Properly belonging to this county of Kent is old Christ Church at "I. U.," built in 1765, at the head of Churn Creek, within whose walls have worshipped men and women whose names are familiar to all.

I. U. Church in Worton takes its name from initials found on a large boundary stone near the church. In early times the natives made a "J" like an "I," so that the letters are no doubt "J. U.," and may stand for John, Jim or Jonas Ute, Usilton, Urie or some other early resident of old Kent.

The Still Pond M. E. Church is probably the oldest continuously organized Methodist Society on the Del-Marvia, Peninsula. The original edifice of which the present is the successor was erected some time during the Revolutionary War. Bishop Asbury, the pioneer organizer of Methodism, established a preaching place here in 1772. The present pastor is Ransom P. Nichols. The trustees are: F. H. Cornelius, A. J. Hackett, S. G. Rosebery, C. P. Norris, R. D. Moore, F. B. Harper, L. A. Ford, J. T. Baxter, R. O. Warren, J. N. Bennett, W. L. Ford, J. W. Clark, W. H. Fogwell.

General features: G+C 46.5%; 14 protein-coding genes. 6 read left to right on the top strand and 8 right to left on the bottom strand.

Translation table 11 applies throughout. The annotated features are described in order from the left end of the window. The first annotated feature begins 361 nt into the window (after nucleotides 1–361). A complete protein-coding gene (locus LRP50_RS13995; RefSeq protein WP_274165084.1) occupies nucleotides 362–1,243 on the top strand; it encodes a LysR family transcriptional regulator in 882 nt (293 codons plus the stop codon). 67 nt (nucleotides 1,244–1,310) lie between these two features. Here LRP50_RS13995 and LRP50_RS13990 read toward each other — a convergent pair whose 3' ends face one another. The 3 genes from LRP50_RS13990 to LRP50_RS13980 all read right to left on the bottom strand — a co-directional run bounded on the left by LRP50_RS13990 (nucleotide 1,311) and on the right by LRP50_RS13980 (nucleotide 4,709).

The name of the town - Still Pond - where this church is located, takes its name from "Still Pond Creek," whose name is ascribed to a very deep pond at its source which is said to have never been frozen over. This tradition may be taken for what it is worth, but in the land records of early times, as well as on the map of Maryland in. 1673 by the famous Augustine Herman, of Bohemia, the name of this creek is spelled "Steelpone" Creek.


Prior to 1825, as far as we can learn, there was no established place of worship in Worton. On August 5 an acre of land was purchased from William Taylor and wife for the sum of $50, on which to erect a church for the Protestant Episcopal denomination. The church was called "Parson Handy's - Church," in honor of Rev. G. D. S. Handy, a Protestant Episcopal clergyman, who lived in the community and who was its first, and, as far -as known, its only rector. This church afterwards became St. James'. The records show that on June 21, 1832, St. James Church and lot were deeded to the Methodist Protestants on the payment of the sum of five dollars. The trustees at this time were Francis Lamb. Emory Edwards, Joseph Kennard, William Coppe~ and David Arthur. There were but few member - and a small congregation. Rev. J. J. Murray, who was sent as an assistant to Rev. Isaac Webster, says: